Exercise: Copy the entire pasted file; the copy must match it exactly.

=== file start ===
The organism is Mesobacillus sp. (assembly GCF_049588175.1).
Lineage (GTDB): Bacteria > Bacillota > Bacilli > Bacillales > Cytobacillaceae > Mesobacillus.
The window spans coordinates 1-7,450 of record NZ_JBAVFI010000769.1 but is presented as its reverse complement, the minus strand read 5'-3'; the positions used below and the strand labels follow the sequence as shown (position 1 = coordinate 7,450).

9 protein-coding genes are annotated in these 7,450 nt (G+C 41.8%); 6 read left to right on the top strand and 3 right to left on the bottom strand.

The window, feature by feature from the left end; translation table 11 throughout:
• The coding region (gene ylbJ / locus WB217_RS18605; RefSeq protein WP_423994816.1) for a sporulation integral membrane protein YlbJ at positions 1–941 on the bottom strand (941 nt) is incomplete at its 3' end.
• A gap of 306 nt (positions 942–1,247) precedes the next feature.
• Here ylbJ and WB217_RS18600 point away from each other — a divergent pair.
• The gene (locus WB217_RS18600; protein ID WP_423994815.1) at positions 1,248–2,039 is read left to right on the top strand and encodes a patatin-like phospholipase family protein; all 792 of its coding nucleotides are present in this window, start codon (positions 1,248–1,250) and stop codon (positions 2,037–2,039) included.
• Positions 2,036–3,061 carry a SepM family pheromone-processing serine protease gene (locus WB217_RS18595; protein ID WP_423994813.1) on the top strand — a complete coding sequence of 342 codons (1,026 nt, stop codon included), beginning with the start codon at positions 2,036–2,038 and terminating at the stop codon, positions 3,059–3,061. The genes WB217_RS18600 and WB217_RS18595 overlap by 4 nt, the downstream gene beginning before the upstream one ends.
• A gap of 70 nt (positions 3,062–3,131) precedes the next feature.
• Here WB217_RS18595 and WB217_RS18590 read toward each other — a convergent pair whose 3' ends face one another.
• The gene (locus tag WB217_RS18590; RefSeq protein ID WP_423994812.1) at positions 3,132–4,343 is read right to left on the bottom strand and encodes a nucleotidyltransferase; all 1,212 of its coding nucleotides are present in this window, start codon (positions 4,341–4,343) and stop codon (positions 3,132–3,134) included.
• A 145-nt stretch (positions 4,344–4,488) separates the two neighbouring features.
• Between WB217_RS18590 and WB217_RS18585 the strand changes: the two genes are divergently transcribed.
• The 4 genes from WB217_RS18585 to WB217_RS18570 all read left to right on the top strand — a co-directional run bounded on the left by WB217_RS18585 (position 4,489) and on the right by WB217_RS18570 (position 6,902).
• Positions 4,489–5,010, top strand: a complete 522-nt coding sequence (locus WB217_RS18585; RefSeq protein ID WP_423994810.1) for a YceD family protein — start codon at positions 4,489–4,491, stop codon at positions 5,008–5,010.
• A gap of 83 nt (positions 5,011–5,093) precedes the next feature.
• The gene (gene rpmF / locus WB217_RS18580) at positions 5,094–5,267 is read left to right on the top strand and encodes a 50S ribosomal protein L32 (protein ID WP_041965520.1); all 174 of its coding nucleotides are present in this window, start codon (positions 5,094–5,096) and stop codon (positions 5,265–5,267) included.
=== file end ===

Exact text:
The organism is Mesobacillus sp. (assembly GCF_049588175.1).
Lineage (GTDB): Bacteria > Bacillota > Bacilli > Bacillales > Cytobacillaceae > Mesobacillus.
The window spans coordinates 1-7,450 of record NZ_JBAVFI010000769.1 but is presented as its reverse complement, the minus strand read 5'-3'; the positions used below and the strand labels follow the sequence as shown (position 1 = coordinate 7,450).

9 protein-coding genes are annotated in these 7,450 nt (G+C 41.8%); 6 read left to right on the top strand and 3 right to left on the bottom strand.

The window, feature by feature from the left end; translation table 11 throughout:
• The coding region (gene ylbJ / locus WB217_RS18605; RefSeq protein WP_423994816.1) for a sporulation integral membrane protein YlbJ at positions 1–941 on the bottom strand (941 nt) is incomplete at its 3' end.
• A gap of 306 nt (positions 942–1,247) precedes the next feature.
• Here ylbJ and WB217_RS18600 point away from each other — a divergent pair.
• The gene (locus WB217_RS18600; protein ID WP_423994815.1) at positions 1,248–2,039 is read left to right on the top strand and encodes a patatin-like phospholipase family protein; all 792 of its coding nucleotides are present in this window, start codon (positions 1,248–1,250) and stop codon (positions 2,037–2,039) included.
• Positions 2,036–3,061 carry a SepM family pheromone-processing serine protease gene (locus WB217_RS18595; protein ID WP_423994813.1) on the top strand — a complete coding sequence of 342 codons (1,026 nt, stop codon included), beginning with the start codon at positions 2,036–2,038 and terminating at the stop codon, positions 3,059–3,061. The genes WB217_RS18600 and WB217_RS18595 overlap by 4 nt, the downstream gene beginning before the upstream one ends.
• A gap of 70 nt (positions 3,062–3,131) precedes the next feature.
• Here WB217_RS18595 and WB217_RS18590 read toward each other — a convergent pair whose 3' ends face one another.
• The gene (locus tag WB217_RS18590; RefSeq protein ID WP_423994812.1) at positions 3,132–4,343 is read right to left on the bottom strand and encodes a nucleotidyltransferase; all 1,212 of its coding nucleotides are present in this window, start codon (positions 4,341–4,343) and stop codon (positions 3,132–3,134) included.
• A 145-nt stretch (positions 4,344–4,488) separates the two neighbouring features.
• Between WB217_RS18590 and WB217_RS18585 the strand changes: the two genes are divergently transcribed.
• The 4 genes from WB217_RS18585 to WB217_RS18570 all read left to right on the top strand — a co-directional run bounded on the left by WB217_RS18585 (position 4,489) and on the right by WB217_RS18570 (position 6,902).
• Positions 4,489–5,010, top strand: a complete 522-nt coding sequence (locus WB217_RS18585; RefSeq protein ID WP_423994810.1) for a YceD family protein — start codon at positions 4,489–4,491, stop codon at positions 5,008–5,010.
• A gap of 83 nt (positions 5,011–5,093) precedes the next feature.
• The gene (gene rpmF / locus WB217_RS18580) at positions 5,094–5,267 is read left to right on the top strand and encodes a 50S ribosomal protein L32 (protein ID WP_041965520.1); all 174 of its coding nucleotides are present in this window, start codon (positions 5,094–5,096) and stop codon (positions 5,265–5,267) included.